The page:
The world is filled with ways to measure: length, height, weight, capacity, money, temperature and time…to name just a few! Your child's understanding of measurement begins with vocabulary development at age two. You can help by using mathematical terms to describe amounts and sizes — for example, saying "tall" or "long" instead of "big." Simple measuring and sorting activities lay the groundwork for later learning and are easy to incorporate into your daily routines. Don't be surprised if soon your child wants to measure everything around them!
Math Helping Your Two-Year-Old Understand Measurement and Sorting
Easy ways to talk about measurement:
Believe it or not, your child is not too young to help out with some chores around the house! Incorporate a little math learning while sorting laundry. You can start by having him match up socks or put all the towels in one pile. When he's ready, have him help you by naming which article of clothing belongs to whom. All of this involves the important skills of classification and sorting.
Sort It Out
Your child can investigate the properties of everyday items like crayons, game pieces or shells by sorting a collection of objects based on multiple attributes.Do This Activity
Create a Growth Chart
Children love to see how tall they've grown. Mark your child's height on a wall or growth chart. Repeat this every few months and note how much taller they are. Compare their height to the height of siblings or other family members.
Cat Measuring Tool
Your child can learn about length and measurement as she uses Cat as a measuring tool to measure the length of various objects at home.Do This Activity
Explore Math Through Nature
At the park or during a nature walk, let children collect items that catch their attention, such as twigs, pebbles and leaves. Then sort them into piles by type, counting together as you do. Be sure to explain which objects should be left alone, such as poisonous plants and small animals or insects.
Collect a Critter
By exploring your backyard or other nearby areas of nature, your child can observe and appreciate insects and other small animals in their natural environments.Do This Activity
Talk About Morning, Afternoon and Night
Your child is just starting to get a sense of measuring time. Discuss what kinds of activities you do during these times. Have them help you make a picture chart of morning and bedtime routines. Having the pictures to refer to might even make bedtime go a little bit easier once they understand that it will start all over again tomorrow!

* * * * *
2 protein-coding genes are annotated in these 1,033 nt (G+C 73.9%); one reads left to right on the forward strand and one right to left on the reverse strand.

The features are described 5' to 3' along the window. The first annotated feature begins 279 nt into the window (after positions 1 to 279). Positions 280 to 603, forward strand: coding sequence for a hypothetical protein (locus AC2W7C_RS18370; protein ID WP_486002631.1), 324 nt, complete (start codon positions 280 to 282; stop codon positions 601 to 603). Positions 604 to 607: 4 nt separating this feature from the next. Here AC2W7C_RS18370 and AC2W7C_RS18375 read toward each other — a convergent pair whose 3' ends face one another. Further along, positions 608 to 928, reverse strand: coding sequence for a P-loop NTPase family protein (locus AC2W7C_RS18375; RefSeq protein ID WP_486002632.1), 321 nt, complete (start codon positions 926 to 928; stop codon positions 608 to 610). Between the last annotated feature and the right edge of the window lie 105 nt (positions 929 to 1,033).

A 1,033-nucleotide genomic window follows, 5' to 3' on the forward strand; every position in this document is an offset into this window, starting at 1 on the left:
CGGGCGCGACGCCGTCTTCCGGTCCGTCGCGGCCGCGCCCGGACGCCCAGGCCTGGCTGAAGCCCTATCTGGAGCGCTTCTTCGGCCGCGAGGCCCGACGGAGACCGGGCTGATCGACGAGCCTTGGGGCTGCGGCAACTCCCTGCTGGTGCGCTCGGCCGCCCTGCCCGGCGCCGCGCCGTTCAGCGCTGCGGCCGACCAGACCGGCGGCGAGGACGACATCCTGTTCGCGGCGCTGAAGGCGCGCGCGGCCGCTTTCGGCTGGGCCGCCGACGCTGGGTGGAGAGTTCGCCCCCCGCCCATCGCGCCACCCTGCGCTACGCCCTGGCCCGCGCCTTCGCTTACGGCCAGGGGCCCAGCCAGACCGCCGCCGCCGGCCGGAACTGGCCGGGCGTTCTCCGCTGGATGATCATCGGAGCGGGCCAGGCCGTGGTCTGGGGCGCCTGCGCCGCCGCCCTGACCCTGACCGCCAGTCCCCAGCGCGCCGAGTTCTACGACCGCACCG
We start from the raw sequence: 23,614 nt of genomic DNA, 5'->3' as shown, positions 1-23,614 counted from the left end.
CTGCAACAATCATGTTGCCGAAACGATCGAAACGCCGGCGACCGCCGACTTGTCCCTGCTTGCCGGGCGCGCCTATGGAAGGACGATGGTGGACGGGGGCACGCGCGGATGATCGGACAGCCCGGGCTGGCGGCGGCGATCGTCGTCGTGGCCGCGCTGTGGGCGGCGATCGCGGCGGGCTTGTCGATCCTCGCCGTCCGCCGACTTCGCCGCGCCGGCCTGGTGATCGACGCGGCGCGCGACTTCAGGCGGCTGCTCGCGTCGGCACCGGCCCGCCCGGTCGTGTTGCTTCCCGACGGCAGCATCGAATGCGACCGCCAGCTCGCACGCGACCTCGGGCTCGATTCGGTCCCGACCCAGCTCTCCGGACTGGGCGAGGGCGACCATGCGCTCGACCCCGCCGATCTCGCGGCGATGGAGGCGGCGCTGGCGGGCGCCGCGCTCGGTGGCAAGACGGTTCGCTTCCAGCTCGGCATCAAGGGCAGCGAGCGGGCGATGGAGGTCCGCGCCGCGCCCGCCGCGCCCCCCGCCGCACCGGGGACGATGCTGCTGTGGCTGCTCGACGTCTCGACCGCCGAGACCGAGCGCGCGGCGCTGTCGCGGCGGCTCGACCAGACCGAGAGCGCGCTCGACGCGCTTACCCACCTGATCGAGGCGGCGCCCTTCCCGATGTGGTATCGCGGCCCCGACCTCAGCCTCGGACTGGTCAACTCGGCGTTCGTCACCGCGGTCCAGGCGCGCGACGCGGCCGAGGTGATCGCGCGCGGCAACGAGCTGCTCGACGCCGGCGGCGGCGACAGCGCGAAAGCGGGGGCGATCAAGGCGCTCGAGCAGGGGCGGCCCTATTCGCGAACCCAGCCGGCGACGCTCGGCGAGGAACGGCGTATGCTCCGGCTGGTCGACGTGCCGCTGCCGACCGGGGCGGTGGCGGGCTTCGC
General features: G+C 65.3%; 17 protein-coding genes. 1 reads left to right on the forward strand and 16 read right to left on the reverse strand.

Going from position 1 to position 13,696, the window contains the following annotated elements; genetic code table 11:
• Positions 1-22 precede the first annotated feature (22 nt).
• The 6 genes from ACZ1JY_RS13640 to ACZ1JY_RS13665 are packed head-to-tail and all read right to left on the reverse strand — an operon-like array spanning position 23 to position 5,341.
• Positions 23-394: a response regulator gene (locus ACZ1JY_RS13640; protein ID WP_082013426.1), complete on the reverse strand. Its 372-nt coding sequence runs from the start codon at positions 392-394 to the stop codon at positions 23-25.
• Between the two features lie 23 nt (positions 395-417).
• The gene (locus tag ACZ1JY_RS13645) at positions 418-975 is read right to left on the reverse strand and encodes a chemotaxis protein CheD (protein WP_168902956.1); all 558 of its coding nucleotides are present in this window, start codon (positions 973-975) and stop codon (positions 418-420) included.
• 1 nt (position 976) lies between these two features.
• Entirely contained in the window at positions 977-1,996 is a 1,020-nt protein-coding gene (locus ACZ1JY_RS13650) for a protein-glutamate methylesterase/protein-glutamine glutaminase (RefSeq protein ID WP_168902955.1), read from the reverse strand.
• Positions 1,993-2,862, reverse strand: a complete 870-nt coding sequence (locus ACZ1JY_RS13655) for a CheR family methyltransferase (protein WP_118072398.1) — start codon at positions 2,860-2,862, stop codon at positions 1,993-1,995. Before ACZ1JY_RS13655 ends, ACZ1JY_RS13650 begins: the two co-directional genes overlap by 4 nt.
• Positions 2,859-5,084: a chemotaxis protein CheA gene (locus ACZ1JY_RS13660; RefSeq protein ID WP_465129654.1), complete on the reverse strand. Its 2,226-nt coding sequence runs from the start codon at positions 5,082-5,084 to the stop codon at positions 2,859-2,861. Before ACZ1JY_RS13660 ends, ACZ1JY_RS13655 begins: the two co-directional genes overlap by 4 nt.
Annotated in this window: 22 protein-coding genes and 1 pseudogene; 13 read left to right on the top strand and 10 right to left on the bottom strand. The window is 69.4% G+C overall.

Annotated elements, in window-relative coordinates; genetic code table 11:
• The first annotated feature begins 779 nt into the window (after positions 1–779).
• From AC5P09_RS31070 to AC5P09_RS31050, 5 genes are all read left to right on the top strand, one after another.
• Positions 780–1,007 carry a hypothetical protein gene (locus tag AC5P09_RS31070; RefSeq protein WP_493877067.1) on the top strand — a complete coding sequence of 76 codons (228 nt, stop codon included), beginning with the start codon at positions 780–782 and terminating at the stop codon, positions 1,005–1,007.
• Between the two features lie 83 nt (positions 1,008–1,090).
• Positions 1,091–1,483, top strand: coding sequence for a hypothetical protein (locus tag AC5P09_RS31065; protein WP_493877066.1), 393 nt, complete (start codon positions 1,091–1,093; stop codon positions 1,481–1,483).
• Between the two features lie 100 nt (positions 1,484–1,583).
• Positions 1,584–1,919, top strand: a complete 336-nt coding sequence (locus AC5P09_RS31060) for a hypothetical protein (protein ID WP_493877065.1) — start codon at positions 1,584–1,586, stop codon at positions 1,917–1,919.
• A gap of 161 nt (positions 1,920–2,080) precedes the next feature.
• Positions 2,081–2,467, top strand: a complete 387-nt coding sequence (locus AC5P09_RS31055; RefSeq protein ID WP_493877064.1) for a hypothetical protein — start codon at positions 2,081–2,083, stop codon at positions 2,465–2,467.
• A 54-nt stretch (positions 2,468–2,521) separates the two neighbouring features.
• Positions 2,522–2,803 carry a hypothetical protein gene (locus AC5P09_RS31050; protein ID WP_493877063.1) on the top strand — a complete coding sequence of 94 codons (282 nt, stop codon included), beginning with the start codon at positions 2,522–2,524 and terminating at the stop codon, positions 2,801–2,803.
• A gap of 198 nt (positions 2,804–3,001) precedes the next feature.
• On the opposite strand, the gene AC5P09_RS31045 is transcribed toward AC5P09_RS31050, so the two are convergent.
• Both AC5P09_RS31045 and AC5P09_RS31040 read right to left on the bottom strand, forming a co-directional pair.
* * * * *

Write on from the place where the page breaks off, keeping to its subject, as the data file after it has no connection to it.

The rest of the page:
Daniel Tiger's Day & Night
Daniel Tiger is learning about morning and bedtime routines! In this app, your child can play and practice brushing teeth, listening to a story and song, getting dressed and eating breakfast with Daniel.Play This Game
Practice Measuring and Capacity at Bath Time
Bring different-size plastic cups or containers into the bathtub to experiment with capacity. Discuss which container holds the most water and which holds the least. Use the smallest container to count how many times you need to dump water into the larger container to fill it up.
Daniel is helping to give his baby sister a bath. Your child can help too by picking out toys and making colored bubbles in the bath.Play This Game
Help Your Child Learn to Love Math with Curious George
Curious George is a little monkey who wants to explore and discover new things. Like George, children are always learning! And his interactions with patterns, measurements, and shapes can help your child begin to see math in the world around them.Find Activities
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Peg + Cat Tree Problem
Peg and Cat's spirited and playful antics engage children in learning math concepts while having an awesome time! This app offers a series of games designed to help your child practice creative problem-solving and height comparison skills.
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Deep Sea Follow Me!
The Cat in the Hat's fish friends are looking for a home in the coral reef. Your child can help find the right spots in the coral reef by listening to clues and identifying relative position words such as over, under, behind, and between.